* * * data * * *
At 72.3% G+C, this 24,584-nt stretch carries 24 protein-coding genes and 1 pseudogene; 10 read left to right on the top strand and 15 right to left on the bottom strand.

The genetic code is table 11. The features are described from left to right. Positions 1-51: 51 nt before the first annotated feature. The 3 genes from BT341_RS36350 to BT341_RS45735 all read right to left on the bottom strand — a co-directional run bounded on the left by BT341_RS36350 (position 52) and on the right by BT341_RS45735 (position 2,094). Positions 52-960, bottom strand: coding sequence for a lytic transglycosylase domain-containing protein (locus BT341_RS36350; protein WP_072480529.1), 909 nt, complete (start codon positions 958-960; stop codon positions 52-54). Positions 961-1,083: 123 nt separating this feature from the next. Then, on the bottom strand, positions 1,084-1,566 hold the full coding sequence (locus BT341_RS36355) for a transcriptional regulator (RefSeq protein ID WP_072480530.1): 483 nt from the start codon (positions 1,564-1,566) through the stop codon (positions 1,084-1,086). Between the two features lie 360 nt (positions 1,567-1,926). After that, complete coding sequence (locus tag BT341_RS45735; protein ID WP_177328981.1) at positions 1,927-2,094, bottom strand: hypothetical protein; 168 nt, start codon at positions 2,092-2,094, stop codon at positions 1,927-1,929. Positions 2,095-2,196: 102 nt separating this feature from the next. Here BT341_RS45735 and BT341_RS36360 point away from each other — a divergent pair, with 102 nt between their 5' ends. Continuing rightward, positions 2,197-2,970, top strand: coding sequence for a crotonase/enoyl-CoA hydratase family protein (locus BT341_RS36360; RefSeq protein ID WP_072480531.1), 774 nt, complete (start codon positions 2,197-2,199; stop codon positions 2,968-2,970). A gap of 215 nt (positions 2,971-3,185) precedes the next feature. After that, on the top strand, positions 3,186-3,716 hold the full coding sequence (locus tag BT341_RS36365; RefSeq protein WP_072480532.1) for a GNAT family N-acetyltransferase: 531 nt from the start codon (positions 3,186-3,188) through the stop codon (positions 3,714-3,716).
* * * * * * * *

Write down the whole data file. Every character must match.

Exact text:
At 72.3% G+C, this 24,584-nt stretch carries 24 protein-coding genes and 1 pseudogene; 10 read left to right on the top strand and 15 right to left on the bottom strand.

The genetic code is table 11. The features are described from left to right. Positions 1-51: 51 nt before the first annotated feature. The 3 genes from BT341_RS36350 to BT341_RS45735 all read right to left on the bottom strand — a co-directional run bounded on the left by BT341_RS36350 (position 52) and on the right by BT341_RS45735 (position 2,094). Positions 52-960, bottom strand: coding sequence for a lytic transglycosylase domain-containing protein (locus BT341_RS36350; protein WP_072480529.1), 909 nt, complete (start codon positions 958-960; stop codon positions 52-54). Positions 961-1,083: 123 nt separating this feature from the next. Then, on the bottom strand, positions 1,084-1,566 hold the full coding sequence (locus BT341_RS36355) for a transcriptional regulator (RefSeq protein ID WP_072480530.1): 483 nt from the start codon (positions 1,564-1,566) through the stop codon (positions 1,084-1,086). Between the two features lie 360 nt (positions 1,567-1,926). After that, complete coding sequence (locus tag BT341_RS45735; protein ID WP_177328981.1) at positions 1,927-2,094, bottom strand: hypothetical protein; 168 nt, start codon at positions 2,092-2,094, stop codon at positions 1,927-1,929. Positions 2,095-2,196: 102 nt separating this feature from the next. Here BT341_RS45735 and BT341_RS36360 point away from each other — a divergent pair, with 102 nt between their 5' ends. Continuing rightward, positions 2,197-2,970, top strand: coding sequence for a crotonase/enoyl-CoA hydratase family protein (locus BT341_RS36360; RefSeq protein ID WP_072480531.1), 774 nt, complete (start codon positions 2,197-2,199; stop codon positions 2,968-2,970). A gap of 215 nt (positions 2,971-3,185) precedes the next feature. After that, on the top strand, positions 3,186-3,716 hold the full coding sequence (locus tag BT341_RS36365; RefSeq protein WP_072480532.1) for a GNAT family N-acetyltransferase: 531 nt from the start codon (positions 3,186-3,188) through the stop codon (positions 3,714-3,716).